Five Minutes with Project Runway South Africa’s Kentse Masilo
20 Aug 2018 AFROPOLITAN WOMEN
By Motlagae Konyana
Kaya FM spends five minutes with Kentse Masilo a fashion designer and a finalist on Project Runway on Mzansi Magic. Project Runway South Africa premiered on Mzansi Magic in July 2018, presented by Ndalo Pictures, the new multimedia division of Ndalo Media, in association with 4th Street Wine.
What made you get into Fashion Design?
Apart from being raised by a mother that obsessively loved fashion. When I decided what I was going to do with my life, I wanted to be the greatest fashion designer in my generation. Regardless of my family’s social status, I believe that there is something bigger than me waiting to happen and I could make it happen if I worked hard enough. The beauty of creating hand-crafted garments has always intrigued me and till today I can gladly say that I have dedicated my life to perfecting my craftsmanship which requires time and patience.
How important is it for a designer to have a fashion-related degree?
Having formal training is important and equips you with tools to become more efficient. I believe that designer’s ability to succeed is not entirely dependent on a degree , however obtaining a qualification in fashion enables you to make informed key decisions and encourages you to lead. It’s important for designers to know that talent means nothing if you can not manage it.
How did people respond to your work when they first saw it? How about now, since you’ve been designing for several years?
At first the garments I created were being judged as “costumes” and “strange”, which I felt did not communicate the originality of my designs. On the other hand, I got feedback from creatives in other countries that were somewhat different to the feedback I got from locals. It encouraged me to provide a representation of what a Kentse Masilo design entails also with the aim to provide knowledge and understanding of futurism in fashion. The one thing I intend to take advantage of is our countries social development programmes and platforms such as Project Runway to grow a sustainable business. People are now curious about my designs and I am happy that fashion isn’t just consumed but now more than ever it has become a serious topic amongst intellects. That’s progress.
Do you have any predictions as to where fashion and technology will be going next?
The expression of human individuality plays an important role in society and the fashion industry. Fashion has always taken an unexpected direction interpreting people’s values and desires, setting new trends. New technology is at its prime and is becoming less tangible and more coded, which I think is visually dynamic. The digitisation of information and knowledge has changed how we view the world and most of our environmental problems and social crisis can be solved using technology. As President Barack Obama highlighted in a previous lecture, the possibilities are endless and “the idea of having the world’s information and knowledge controlled by a young individual in the village”, inspires and supports my vision for taking Africa to space.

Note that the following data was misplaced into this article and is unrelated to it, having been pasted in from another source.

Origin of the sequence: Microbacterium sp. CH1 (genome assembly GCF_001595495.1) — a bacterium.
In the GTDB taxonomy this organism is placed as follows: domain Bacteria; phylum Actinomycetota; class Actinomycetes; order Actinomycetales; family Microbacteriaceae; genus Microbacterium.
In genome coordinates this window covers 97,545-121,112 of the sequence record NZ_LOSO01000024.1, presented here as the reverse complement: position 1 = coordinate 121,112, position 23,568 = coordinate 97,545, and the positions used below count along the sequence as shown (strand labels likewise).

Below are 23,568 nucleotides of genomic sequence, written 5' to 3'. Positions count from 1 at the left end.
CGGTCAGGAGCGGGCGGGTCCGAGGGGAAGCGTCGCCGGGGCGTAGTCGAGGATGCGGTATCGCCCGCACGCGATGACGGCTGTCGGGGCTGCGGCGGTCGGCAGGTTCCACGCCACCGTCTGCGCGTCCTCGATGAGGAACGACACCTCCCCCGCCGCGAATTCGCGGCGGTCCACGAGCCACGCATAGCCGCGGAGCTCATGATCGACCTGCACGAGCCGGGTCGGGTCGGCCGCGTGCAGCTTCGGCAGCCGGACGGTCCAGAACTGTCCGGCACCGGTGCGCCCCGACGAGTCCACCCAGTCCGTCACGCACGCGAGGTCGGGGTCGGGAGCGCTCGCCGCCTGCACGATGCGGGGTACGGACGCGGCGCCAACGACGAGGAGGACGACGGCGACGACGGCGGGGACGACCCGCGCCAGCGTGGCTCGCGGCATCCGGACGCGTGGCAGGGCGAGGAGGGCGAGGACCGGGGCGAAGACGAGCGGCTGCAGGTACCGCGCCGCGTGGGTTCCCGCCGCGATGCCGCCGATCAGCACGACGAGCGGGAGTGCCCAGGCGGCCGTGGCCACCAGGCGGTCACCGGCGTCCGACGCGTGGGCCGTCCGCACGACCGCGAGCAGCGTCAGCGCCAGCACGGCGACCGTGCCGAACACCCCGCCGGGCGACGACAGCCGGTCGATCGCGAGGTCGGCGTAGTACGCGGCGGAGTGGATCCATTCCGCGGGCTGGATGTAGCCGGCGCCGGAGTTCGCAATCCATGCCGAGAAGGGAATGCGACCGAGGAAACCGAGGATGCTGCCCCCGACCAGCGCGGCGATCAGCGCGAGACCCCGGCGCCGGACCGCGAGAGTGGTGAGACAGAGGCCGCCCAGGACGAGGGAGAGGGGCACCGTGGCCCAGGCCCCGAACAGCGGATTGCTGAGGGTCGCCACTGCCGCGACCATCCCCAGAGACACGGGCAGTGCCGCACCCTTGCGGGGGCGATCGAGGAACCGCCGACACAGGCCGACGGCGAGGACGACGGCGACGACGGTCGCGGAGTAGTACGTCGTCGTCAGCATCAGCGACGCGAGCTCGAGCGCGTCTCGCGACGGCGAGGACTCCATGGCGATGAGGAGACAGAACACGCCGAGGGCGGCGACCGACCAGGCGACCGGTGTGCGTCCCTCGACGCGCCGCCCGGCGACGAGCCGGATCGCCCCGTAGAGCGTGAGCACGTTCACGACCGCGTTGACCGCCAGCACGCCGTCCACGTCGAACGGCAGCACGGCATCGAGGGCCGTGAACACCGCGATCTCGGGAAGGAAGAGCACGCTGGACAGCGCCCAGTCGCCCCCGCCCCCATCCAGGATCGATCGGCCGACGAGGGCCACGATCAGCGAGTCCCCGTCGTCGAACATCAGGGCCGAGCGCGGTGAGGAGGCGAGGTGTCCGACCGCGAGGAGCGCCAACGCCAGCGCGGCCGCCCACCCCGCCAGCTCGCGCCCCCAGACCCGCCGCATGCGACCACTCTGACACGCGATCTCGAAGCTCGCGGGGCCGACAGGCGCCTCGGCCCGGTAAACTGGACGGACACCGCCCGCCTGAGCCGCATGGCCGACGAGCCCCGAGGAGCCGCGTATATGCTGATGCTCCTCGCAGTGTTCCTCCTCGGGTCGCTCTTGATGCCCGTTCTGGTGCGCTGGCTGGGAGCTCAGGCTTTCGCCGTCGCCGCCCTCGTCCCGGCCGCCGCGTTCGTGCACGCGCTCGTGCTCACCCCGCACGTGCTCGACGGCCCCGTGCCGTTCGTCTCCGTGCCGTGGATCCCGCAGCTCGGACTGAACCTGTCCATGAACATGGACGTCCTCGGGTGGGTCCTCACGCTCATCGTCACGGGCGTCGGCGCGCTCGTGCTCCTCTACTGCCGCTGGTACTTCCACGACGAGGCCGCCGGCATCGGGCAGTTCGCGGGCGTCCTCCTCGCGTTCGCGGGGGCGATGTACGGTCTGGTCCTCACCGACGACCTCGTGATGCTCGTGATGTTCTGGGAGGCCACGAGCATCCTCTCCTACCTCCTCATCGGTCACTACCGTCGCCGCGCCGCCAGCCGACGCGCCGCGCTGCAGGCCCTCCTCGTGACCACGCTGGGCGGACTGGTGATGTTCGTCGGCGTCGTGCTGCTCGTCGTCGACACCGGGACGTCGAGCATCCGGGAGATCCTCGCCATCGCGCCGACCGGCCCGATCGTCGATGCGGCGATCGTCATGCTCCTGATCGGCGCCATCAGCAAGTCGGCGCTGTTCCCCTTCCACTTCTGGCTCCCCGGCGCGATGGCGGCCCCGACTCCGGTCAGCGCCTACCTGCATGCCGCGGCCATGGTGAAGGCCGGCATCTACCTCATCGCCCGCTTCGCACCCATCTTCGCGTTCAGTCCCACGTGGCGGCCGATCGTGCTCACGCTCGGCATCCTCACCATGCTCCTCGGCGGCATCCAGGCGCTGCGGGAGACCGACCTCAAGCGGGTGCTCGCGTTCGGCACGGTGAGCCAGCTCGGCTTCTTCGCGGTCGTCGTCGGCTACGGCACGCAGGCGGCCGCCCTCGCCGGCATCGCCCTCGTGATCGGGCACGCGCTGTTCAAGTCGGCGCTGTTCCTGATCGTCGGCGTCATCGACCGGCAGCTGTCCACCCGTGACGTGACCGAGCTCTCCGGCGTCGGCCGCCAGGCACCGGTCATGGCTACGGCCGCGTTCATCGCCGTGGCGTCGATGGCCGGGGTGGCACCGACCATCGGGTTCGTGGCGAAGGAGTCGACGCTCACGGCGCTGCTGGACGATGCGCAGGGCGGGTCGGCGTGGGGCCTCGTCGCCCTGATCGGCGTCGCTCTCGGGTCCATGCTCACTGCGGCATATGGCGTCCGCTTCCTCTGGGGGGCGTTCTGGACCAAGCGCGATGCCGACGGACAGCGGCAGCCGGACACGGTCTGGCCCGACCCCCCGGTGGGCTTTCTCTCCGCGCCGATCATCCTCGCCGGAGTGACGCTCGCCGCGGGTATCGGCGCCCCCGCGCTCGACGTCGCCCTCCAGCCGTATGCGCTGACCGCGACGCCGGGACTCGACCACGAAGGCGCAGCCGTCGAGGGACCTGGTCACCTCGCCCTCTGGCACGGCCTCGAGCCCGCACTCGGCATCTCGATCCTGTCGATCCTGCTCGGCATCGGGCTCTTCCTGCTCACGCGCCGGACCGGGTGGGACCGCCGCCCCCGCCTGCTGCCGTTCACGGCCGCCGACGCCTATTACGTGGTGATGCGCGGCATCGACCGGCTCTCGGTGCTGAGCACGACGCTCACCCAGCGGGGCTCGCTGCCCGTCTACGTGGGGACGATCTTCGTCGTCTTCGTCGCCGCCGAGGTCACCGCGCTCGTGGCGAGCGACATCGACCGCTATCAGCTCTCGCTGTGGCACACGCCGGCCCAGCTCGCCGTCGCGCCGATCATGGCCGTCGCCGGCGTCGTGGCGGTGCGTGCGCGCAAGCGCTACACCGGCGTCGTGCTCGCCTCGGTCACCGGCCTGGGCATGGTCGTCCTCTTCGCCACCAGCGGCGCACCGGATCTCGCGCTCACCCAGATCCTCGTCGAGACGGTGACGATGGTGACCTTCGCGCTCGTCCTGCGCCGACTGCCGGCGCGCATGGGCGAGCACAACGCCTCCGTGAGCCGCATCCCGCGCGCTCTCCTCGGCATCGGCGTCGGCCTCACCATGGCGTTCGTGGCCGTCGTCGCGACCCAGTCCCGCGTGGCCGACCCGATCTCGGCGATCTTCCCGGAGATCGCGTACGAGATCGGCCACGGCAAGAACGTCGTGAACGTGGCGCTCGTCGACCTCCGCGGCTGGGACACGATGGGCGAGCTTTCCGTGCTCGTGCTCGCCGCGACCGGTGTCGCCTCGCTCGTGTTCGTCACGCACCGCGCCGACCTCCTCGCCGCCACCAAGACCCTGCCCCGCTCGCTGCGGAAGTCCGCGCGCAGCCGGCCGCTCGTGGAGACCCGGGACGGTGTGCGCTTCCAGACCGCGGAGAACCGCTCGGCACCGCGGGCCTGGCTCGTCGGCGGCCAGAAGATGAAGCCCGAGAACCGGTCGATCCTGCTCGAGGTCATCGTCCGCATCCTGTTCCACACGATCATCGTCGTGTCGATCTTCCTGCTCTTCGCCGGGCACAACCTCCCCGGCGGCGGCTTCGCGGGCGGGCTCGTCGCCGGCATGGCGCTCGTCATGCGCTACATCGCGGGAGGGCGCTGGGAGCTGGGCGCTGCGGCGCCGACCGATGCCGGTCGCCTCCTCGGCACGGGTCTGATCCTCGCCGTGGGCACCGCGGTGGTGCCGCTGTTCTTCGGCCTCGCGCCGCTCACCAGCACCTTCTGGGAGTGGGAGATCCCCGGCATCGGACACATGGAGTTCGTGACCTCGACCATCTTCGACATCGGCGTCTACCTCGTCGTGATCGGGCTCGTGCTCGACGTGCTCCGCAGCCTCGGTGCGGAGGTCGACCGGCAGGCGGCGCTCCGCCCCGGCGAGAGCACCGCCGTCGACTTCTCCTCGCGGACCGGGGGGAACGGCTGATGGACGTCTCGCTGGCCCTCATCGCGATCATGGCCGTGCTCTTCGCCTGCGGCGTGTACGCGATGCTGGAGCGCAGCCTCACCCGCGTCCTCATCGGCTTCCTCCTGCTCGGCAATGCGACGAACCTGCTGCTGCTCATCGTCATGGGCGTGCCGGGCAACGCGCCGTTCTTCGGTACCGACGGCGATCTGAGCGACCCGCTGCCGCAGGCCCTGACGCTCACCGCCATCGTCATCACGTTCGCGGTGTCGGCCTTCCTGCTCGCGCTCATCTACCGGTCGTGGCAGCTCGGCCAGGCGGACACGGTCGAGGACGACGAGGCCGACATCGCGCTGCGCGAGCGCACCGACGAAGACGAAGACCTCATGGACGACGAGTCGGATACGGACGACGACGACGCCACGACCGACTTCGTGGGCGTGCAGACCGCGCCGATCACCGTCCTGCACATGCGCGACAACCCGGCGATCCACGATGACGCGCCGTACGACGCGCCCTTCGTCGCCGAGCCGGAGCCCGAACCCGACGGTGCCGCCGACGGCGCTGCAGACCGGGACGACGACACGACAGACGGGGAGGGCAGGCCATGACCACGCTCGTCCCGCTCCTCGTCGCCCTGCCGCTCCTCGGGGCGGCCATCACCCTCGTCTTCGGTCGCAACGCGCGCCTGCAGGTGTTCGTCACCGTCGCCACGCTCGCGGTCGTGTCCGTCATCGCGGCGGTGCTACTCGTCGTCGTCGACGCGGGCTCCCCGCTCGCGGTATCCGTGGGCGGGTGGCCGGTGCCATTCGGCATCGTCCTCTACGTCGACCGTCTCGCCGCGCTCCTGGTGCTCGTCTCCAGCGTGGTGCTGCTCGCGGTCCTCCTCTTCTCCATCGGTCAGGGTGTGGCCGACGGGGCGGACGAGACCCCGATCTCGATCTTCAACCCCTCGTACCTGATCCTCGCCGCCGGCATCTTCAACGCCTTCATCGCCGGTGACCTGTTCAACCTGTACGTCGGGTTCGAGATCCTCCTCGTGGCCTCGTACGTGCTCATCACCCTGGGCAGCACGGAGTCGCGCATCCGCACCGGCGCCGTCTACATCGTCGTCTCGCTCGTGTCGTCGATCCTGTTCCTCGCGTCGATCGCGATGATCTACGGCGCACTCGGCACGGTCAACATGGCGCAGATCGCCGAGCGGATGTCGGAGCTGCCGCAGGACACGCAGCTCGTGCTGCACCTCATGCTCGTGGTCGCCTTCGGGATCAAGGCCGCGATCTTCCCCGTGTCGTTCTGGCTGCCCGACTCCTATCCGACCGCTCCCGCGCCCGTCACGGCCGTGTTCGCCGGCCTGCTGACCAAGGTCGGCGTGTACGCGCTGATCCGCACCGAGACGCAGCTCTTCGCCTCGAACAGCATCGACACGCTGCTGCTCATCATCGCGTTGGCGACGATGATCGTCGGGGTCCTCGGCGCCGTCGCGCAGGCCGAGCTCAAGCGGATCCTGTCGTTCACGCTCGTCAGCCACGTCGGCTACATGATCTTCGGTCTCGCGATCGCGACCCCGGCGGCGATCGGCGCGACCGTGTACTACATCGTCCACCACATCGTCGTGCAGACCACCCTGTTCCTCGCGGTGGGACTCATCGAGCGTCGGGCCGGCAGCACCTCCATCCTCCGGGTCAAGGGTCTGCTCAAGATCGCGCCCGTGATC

Artificial intelligence is growing at a rapid speed , which is why we need to be consistent and innovative.
Do you have any words of advice for other people who are interested in designing
Pursuing a career in fashion is not for the faint hearted , this is something I have been told many times in my career and has made me resilient. One needs to be disciplined and overly focused cause making it in the industry solely depends on your effort. No matter how hard the journey is, never give up and stay committed to your dream.
Having won the two challenges in the first two weeks of Project Runway South Africa, how did you feel?
Everything about me being in this competition is intentional and the need to make it to the top 12 was deliberate. I often lost out on opportunities because I was not clear about what I wanted. Being on the first Project Runway in South Africa and winning the first Episode blew my mind away and the only thing I could think about was how much this will mean to my family, the Second win caught me off guard, I’m still shook.
Do you have a favourite piece from any of your collections?
Well my favourite garment would be the Nabula maxi dress from my A/W 18 collection.
What’s your biggest fashion mistake ever?
I think my fashion mistakes have helped shape the designer I am today and well the biggest mistake for me would be missing out on an opportunity to showcase at fashion week a few years ago but I don’t regret much. I’ve always had a positive response to setbacks
Why did you enter Project Runway South Africa and what are you hoping to achieve from the experience?
I entered Project Runway because I understood what this opportunity would mean for me or any other African designer. I wanted to put my skills to the test and finally change my life for the better. All those years of working late nights and constantly facing rejection this is the opportunity I believe I’ve been preparing for.
How do you determine the trends?
I determine trends by studying fashion every day, staying informed with current news and expanding my knowledge on social cultures, art, music, food and technology. Innovation is all around us and is crucial to building sustainable businesses , the ability to adapt to change also contributes to how I determine trends. As African artists and designers I believe that it is important to realise our worth and produce quality craftsmanship only Africans can provide. Once we can identify the diverse environments that produces African artists then can we find it easier to detach ourselves from what’s trending.